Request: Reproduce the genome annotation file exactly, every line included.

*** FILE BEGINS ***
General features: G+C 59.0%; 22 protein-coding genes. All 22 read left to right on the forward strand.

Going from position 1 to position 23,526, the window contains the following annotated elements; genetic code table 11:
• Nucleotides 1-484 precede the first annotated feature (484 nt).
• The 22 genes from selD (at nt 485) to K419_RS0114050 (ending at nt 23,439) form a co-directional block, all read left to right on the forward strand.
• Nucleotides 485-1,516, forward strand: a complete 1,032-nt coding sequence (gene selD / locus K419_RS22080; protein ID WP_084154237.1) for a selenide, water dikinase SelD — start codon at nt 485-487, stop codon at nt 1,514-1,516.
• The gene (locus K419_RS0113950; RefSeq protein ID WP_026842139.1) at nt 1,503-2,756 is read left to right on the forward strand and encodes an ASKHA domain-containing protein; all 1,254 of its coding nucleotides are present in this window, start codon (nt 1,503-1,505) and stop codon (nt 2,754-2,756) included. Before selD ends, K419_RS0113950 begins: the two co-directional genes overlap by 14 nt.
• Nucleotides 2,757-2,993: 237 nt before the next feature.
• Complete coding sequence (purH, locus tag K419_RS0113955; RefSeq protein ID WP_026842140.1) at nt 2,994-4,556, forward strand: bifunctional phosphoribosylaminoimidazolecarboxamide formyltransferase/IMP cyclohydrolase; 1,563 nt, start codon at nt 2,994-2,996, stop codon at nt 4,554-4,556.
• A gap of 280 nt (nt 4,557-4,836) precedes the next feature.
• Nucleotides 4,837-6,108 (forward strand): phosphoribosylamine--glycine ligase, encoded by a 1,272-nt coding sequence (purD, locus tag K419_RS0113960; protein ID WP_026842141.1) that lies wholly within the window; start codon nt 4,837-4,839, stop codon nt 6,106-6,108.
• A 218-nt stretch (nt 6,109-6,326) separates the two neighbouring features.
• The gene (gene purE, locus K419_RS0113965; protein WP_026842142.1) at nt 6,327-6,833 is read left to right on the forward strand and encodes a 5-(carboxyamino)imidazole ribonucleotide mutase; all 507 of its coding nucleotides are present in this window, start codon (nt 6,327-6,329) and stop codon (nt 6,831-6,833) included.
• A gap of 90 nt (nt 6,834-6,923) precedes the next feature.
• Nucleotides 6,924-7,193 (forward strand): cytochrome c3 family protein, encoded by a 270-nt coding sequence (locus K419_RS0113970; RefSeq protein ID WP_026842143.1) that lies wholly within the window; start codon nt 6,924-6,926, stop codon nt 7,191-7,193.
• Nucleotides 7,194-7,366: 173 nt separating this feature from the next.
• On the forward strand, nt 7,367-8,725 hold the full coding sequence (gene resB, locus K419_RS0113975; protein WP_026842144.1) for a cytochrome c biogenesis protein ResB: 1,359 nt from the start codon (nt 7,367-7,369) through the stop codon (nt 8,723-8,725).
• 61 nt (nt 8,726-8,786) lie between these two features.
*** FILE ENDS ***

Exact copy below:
General features: G+C 59.0%; 22 protein-coding genes. All 22 read left to right on the forward strand.

Going from position 1 to position 23,526, the window contains the following annotated elements; genetic code table 11:
• Nucleotides 1-484 precede the first annotated feature (484 nt).
• The 22 genes from selD (at nt 485) to K419_RS0114050 (ending at nt 23,439) form a co-directional block, all read left to right on the forward strand.
• Nucleotides 485-1,516, forward strand: a complete 1,032-nt coding sequence (gene selD / locus K419_RS22080; protein ID WP_084154237.1) for a selenide, water dikinase SelD — start codon at nt 485-487, stop codon at nt 1,514-1,516.
• The gene (locus K419_RS0113950; RefSeq protein ID WP_026842139.1) at nt 1,503-2,756 is read left to right on the forward strand and encodes an ASKHA domain-containing protein; all 1,254 of its coding nucleotides are present in this window, start codon (nt 1,503-1,505) and stop codon (nt 2,754-2,756) included. Before selD ends, K419_RS0113950 begins: the two co-directional genes overlap by 14 nt.
• Nucleotides 2,757-2,993: 237 nt before the next feature.
• Complete coding sequence (purH, locus tag K419_RS0113955; RefSeq protein ID WP_026842140.1) at nt 2,994-4,556, forward strand: bifunctional phosphoribosylaminoimidazolecarboxamide formyltransferase/IMP cyclohydrolase; 1,563 nt, start codon at nt 2,994-2,996, stop codon at nt 4,554-4,556.
• A gap of 280 nt (nt 4,557-4,836) precedes the next feature.
• Nucleotides 4,837-6,108 (forward strand): phosphoribosylamine--glycine ligase, encoded by a 1,272-nt coding sequence (purD, locus tag K419_RS0113960; protein ID WP_026842141.1) that lies wholly within the window; start codon nt 4,837-4,839, stop codon nt 6,106-6,108.
• A 218-nt stretch (nt 6,109-6,326) separates the two neighbouring features.
• The gene (gene purE, locus K419_RS0113965; protein WP_026842142.1) at nt 6,327-6,833 is read left to right on the forward strand and encodes a 5-(carboxyamino)imidazole ribonucleotide mutase; all 507 of its coding nucleotides are present in this window, start codon (nt 6,327-6,329) and stop codon (nt 6,831-6,833) included.
• A gap of 90 nt (nt 6,834-6,923) precedes the next feature.
• Nucleotides 6,924-7,193 (forward strand): cytochrome c3 family protein, encoded by a 270-nt coding sequence (locus K419_RS0113970; RefSeq protein ID WP_026842143.1) that lies wholly within the window; start codon nt 6,924-6,926, stop codon nt 7,191-7,193.
• Nucleotides 7,194-7,366: 173 nt separating this feature from the next.
• On the forward strand, nt 7,367-8,725 hold the full coding sequence (gene resB, locus K419_RS0113975; protein WP_026842144.1) for a cytochrome c biogenesis protein ResB: 1,359 nt from the start codon (nt 7,367-7,369) through the stop codon (nt 8,723-8,725).
• 61 nt (nt 8,726-8,786) lie between these two features.